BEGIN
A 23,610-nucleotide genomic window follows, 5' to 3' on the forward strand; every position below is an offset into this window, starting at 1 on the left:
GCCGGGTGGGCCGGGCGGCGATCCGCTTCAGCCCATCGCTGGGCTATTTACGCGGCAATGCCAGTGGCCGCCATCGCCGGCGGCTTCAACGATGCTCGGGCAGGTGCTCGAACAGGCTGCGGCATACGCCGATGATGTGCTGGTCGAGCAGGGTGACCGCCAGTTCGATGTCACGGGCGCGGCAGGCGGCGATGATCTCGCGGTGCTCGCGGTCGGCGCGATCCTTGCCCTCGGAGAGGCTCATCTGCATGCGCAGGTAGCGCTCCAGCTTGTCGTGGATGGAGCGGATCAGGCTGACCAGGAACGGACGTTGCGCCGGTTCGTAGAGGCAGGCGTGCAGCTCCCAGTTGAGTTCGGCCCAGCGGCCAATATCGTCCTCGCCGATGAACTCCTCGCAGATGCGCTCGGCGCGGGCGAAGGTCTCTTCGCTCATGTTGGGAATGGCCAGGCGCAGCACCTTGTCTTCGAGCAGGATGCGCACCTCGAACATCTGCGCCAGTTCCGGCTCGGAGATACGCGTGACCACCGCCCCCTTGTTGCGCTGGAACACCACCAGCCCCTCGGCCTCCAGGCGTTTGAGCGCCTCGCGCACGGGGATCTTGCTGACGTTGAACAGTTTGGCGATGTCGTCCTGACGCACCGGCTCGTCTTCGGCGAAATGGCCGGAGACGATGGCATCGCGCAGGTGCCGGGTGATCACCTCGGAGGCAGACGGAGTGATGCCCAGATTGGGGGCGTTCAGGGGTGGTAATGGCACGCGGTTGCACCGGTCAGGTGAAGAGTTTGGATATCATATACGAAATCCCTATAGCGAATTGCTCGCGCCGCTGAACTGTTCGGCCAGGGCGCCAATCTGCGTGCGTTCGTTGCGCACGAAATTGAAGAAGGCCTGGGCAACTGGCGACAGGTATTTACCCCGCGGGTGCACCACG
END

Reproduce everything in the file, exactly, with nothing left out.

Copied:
A 23,610-nucleotide genomic window follows, 5' to 3' on the forward strand; every position below is an offset into this window, starting at 1 on the left:
GCCGGGTGGGCCGGGCGGCGATCCGCTTCAGCCCATCGCTGGGCTATTTACGCGGCAATGCCAGTGGCCGCCATCGCCGGCGGCTTCAACGATGCTCGGGCAGGTGCTCGAACAGGCTGCGGCATACGCCGATGATGTGCTGGTCGAGCAGGGTGACCGCCAGTTCGATGTCACGGGCGCGGCAGGCGGCGATGATCTCGCGGTGCTCGCGGTCGGCGCGATCCTTGCCCTCGGAGAGGCTCATCTGCATGCGCAGGTAGCGCTCCAGCTTGTCGTGGATGGAGCGGATCAGGCTGACCAGGAACGGACGTTGCGCCGGTTCGTAGAGGCAGGCGTGCAGCTCCCAGTTGAGTTCGGCCCAGCGGCCAATATCGTCCTCGCCGATGAACTCCTCGCAGATGCGCTCGGCGCGGGCGAAGGTCTCTTCGCTCATGTTGGGAATGGCCAGGCGCAGCACCTTGTCTTCGAGCAGGATGCGCACCTCGAACATCTGCGCCAGTTCCGGCTCGGAGATACGCGTGACCACCGCCCCCTTGTTGCGCTGGAACACCACCAGCCCCTCGGCCTCCAGGCGTTTGAGCGCCTCGCGCACGGGGATCTTGCTGACGTTGAACAGTTTGGCGATGTCGTCCTGACGCACCGGCTCGTCTTCGGCGAAATGGCCGGAGACGATGGCATCGCGCAGGTGCCGGGTGATCACCTCGGAGGCAGACGGAGTGATGCCCAGATTGGGGGCGTTCAGGGGTGGTAATGGCACGCGGTTGCACCGGTCAGGTGAAGAGTTTGGATATCATATACGAAATCCCTATAGCGAATTGCTCGCGCCGCTGAACTGTTCGGCCAGGGCGCCAATCTGCGTGCGTTCGTTGCGCACGAAATTGAAGAAGGCCTGGGCAACTGGCGACAGGTATTTACCCCGCGGGTGCACCACG